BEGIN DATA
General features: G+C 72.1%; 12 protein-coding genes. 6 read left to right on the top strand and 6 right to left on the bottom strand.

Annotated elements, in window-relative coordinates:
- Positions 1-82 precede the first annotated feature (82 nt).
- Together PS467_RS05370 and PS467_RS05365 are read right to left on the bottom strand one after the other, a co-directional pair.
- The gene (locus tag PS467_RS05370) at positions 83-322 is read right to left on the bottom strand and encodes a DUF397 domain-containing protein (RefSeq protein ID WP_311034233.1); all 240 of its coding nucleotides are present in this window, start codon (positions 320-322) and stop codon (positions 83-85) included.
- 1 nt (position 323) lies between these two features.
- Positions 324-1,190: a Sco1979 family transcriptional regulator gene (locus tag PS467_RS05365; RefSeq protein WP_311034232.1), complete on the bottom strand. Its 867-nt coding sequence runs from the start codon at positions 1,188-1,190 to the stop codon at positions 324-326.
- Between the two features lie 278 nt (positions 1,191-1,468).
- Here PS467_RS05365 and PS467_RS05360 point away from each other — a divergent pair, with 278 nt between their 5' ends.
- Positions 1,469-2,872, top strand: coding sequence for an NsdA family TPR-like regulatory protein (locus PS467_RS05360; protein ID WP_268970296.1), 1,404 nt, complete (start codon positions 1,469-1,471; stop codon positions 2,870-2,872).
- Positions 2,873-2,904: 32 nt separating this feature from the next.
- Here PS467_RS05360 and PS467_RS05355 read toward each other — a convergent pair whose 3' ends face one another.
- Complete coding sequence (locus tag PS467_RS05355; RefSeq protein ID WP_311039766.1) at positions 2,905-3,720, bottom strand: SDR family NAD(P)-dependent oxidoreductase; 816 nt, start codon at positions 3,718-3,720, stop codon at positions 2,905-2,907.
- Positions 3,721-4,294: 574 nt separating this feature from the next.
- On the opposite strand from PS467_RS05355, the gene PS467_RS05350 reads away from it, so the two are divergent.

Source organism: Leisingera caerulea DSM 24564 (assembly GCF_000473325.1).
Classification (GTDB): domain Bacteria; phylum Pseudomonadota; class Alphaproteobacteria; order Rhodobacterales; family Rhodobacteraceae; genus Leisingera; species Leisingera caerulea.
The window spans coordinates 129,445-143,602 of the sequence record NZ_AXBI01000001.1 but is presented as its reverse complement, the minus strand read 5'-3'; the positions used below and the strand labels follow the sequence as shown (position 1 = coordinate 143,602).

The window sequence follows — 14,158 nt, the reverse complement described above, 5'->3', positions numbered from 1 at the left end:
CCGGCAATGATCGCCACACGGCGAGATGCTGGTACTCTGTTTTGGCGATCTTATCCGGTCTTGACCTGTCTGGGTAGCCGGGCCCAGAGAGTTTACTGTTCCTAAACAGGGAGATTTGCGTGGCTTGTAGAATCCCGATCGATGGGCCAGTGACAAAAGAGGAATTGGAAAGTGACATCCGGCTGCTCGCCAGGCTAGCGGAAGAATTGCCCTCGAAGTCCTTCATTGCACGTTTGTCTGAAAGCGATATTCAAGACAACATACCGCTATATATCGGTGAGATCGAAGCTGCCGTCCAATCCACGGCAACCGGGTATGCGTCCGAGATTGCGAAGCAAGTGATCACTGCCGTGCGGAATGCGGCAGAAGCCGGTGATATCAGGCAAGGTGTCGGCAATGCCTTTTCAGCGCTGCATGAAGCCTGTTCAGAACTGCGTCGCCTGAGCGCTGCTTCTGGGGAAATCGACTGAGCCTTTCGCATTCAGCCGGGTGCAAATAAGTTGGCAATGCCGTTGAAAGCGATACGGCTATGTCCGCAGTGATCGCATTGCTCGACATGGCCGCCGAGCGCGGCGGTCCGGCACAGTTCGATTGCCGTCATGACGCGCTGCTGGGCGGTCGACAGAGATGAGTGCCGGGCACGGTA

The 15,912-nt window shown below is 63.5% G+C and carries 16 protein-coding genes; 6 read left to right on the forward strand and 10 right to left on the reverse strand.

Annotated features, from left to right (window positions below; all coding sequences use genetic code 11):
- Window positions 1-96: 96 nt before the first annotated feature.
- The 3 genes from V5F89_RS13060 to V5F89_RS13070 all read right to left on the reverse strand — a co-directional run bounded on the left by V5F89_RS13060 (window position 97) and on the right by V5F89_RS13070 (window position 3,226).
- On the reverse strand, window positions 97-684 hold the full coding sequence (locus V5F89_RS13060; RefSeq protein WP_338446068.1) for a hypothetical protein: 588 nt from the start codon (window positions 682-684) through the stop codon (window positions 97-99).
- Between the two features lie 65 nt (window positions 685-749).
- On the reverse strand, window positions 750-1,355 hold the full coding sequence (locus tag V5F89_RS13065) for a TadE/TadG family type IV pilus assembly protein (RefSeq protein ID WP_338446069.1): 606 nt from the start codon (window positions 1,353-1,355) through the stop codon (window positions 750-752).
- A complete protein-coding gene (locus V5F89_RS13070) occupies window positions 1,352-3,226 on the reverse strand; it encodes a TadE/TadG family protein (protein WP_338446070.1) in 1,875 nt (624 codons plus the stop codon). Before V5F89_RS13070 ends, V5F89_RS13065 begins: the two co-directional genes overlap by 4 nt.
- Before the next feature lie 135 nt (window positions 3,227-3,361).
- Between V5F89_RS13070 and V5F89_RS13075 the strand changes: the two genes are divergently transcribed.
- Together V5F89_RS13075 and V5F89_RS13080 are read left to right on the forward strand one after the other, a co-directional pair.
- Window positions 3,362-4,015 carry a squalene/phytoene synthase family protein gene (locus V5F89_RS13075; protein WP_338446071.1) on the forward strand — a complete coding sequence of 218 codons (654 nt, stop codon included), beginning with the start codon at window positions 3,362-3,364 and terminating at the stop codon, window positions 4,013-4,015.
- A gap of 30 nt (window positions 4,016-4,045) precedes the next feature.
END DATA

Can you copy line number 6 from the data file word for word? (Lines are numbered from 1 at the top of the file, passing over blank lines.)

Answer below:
- 1 nt (position 323) lies between these two features.